‘Later in the day, parts of south-east England could experience winds of around 55mph, which may impact the English Channel too.’
Areas such as Southampton and Plymouth on the south coast could see highs of 17C, Buy Verified TransferWise Account With IBAN – Waraccounts.Com 16C forecast in London and Cardiff, 15C in Belfast and 14C in Glasgow.
The Met Office said showers, which may turn heavy, will continue in southern areas on Saturday, with some sunny spells further north.
A spokeswoman at the Met Office told the MailOnline: ‘Today will be breezy with some showers, especially for more eastern areas of the UK.It’ll feel cool and breezy in any showers but warmer than recent days in the sunshine.
‘Thursday will see a cloudy start to the day, especially for central areas but a brighter and fine afternoon. Though there will be the odd shower for a few areas.
‘Friday will be a much more unsettled day with a strong winds and a spell of heavy rain spreading across the country.
‘The winds will be strongest across the Northern and western Scotland as well as Northern Ireland where there may be severe gales.The winds will also be strong for a time along the south coast.
‘The rain will be heavy but will push across the country quickly, thanks to the strong winds. The highest rainfall totals are expected over western high ground.’
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Two walkers admiring the misty dusk over Crime Lake at Daisy Nook Country Park in Oldham, Greater Manchester, which saw the coldest temperatures in the UK this morning
A misty dawn over Crime Lake at Daisy Nook Country Park in Oldham, before blustery showers hit, and there will possibly be prolonged rain in the south of the UK
A coot admiring the sunrise over Crime Lake at Daisy Nook Country Park in Oldham, as showers hit on Wednesday and Thursday before a spell of wet and windy weather moves in on Friday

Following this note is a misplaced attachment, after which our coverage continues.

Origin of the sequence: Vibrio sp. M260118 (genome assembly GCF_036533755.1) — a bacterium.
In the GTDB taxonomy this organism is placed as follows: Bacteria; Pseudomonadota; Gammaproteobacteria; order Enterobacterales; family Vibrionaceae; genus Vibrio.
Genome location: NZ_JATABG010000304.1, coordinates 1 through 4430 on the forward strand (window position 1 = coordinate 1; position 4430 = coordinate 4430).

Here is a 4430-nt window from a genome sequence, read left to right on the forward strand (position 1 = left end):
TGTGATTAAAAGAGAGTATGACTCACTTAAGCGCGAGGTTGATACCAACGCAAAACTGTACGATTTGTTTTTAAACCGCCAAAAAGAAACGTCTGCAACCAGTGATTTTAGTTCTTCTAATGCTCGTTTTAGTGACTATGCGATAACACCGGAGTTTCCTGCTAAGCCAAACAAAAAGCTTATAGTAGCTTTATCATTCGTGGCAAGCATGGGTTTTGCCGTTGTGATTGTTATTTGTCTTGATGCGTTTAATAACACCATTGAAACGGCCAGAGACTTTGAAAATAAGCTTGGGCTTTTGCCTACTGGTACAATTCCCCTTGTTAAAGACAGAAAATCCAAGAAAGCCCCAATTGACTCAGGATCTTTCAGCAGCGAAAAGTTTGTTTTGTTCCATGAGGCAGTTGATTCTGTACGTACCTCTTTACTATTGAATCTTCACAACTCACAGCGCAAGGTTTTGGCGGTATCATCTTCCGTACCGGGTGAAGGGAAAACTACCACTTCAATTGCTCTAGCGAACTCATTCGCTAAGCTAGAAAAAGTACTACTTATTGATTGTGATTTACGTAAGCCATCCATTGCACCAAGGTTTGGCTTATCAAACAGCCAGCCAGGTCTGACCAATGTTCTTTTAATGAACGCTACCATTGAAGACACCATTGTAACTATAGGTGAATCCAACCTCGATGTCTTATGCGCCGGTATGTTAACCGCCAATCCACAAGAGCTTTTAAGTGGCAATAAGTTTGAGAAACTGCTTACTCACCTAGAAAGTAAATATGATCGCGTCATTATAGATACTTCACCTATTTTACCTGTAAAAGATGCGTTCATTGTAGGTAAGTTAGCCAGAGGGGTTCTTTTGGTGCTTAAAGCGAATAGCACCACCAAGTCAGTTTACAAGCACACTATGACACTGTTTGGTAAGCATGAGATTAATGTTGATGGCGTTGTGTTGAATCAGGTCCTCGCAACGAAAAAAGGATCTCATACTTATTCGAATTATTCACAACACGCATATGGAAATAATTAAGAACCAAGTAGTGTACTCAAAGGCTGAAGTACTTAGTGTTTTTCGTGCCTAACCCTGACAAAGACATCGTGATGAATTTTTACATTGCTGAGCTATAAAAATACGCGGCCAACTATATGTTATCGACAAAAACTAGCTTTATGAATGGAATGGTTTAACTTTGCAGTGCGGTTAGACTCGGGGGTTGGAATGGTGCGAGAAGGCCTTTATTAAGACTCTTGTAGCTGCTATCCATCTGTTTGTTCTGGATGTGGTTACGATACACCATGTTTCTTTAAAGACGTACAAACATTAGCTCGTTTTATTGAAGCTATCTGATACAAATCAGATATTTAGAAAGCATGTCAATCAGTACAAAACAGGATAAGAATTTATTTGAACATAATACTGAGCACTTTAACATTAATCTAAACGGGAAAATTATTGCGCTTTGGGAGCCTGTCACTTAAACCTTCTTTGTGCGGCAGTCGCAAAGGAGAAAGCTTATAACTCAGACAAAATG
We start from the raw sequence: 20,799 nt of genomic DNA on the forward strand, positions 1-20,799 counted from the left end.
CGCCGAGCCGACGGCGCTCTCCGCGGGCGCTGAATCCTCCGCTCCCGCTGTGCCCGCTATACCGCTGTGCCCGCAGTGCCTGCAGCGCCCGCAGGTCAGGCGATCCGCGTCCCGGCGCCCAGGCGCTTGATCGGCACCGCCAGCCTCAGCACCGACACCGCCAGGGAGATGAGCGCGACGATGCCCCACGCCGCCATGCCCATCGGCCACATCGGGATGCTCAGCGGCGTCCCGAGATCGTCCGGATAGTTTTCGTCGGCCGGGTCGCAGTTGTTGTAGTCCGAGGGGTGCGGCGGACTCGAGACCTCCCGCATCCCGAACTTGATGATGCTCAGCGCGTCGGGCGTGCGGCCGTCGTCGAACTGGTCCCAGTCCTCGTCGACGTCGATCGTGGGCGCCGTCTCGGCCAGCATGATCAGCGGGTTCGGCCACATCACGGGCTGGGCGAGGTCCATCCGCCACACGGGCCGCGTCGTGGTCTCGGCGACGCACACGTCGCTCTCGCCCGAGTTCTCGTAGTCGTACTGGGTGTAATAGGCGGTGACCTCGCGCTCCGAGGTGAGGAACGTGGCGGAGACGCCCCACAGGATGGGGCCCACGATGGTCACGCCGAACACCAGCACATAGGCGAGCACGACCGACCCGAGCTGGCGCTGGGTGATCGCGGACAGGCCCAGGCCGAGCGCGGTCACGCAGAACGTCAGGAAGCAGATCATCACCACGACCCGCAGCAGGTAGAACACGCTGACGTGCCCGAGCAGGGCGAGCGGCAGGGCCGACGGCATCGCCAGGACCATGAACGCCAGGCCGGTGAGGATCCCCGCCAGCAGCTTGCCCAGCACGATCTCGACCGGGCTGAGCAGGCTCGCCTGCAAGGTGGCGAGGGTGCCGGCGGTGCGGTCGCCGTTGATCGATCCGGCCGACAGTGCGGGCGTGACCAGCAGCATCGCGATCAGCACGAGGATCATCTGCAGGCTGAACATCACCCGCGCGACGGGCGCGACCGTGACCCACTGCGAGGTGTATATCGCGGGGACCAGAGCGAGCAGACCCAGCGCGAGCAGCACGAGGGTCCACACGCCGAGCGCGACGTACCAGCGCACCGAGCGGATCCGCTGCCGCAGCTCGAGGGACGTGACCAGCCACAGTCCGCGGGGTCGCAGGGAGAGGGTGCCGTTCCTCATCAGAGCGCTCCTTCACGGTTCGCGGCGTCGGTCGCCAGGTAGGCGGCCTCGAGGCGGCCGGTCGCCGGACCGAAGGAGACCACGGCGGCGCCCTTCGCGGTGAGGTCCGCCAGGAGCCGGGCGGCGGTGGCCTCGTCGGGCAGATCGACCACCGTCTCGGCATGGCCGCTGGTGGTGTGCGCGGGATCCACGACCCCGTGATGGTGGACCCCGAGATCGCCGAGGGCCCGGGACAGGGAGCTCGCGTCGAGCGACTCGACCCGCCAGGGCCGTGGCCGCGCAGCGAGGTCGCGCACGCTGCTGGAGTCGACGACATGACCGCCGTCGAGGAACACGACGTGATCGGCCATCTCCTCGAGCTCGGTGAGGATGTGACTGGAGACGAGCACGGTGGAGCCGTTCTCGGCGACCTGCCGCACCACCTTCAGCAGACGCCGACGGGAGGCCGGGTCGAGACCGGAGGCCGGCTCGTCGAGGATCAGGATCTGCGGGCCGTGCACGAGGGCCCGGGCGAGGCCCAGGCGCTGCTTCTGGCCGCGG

Sunrise at Eye Bridge, Wimborne, Dorset, this morning as an area of rain moves across Devon and Cornwall
Craig Snell, meteorologist at the Met Office, said: ‘As we go through the next few days, it remains fairly changeable across the country.Showers to contend with as we go through Wednesday and Thursday before a spell of wet and windy weather moves in on Friday.
‘Back to the hear and now, we’ve got an area of rain across Devon and Cornwall as we go through the course of the night.Elsewhere day time showers generally fading across inland areas but remaining fairly showery across coastal areas, Northern Ireland, Scotland, down the eastern seaboard of England and into Wales.
‘Under the clearer skies, across western Scotland down into northwestern England and the midlands, temperatures here could fall down to low single figures but here tomorrow morning will start off on a fairly sunny and dry note where elsewhere we’ll see showers from the word go and these will be fairly widespread across the country.
‘Later on in the afternoon we will see this area of rain creeping into southeastern Scotland and northeastern England giving a wetter end to the day here.
‘But for all of us it should feel a little less chilly thanks to a slightly lighter northernly wind.So that area of rain will then sink its way southwards across much of the UK as the night goes on, some burst in it. Remaining driest among western Northern Ireland but for most a slightly less chilly night then of late but a few spots falling into mid-single figures.
‘So first it starts fairly damp across the south of the country but that will quickly clear towards France and that will leave us with another day of sunny spells and showers but the showers will be a bit fewer and further in between than Wednesday.
‘Hopefully, a little bit more in the way of sunshine for most of us and temperatures a little bit warmer again with most of us seeing highs of reaching around 15C to possibly 17C in the south.
‘Then having a quick look at Friday, after this kinda slight brief drier spell on Thursday, another spell of wet and windy weather moves in from the Atlantic, especially in the West, a thoroughly soggy day for some of us.
‘That clears through during Saturday but further frontal systems on their way and a fairly changeable start to the weekend.’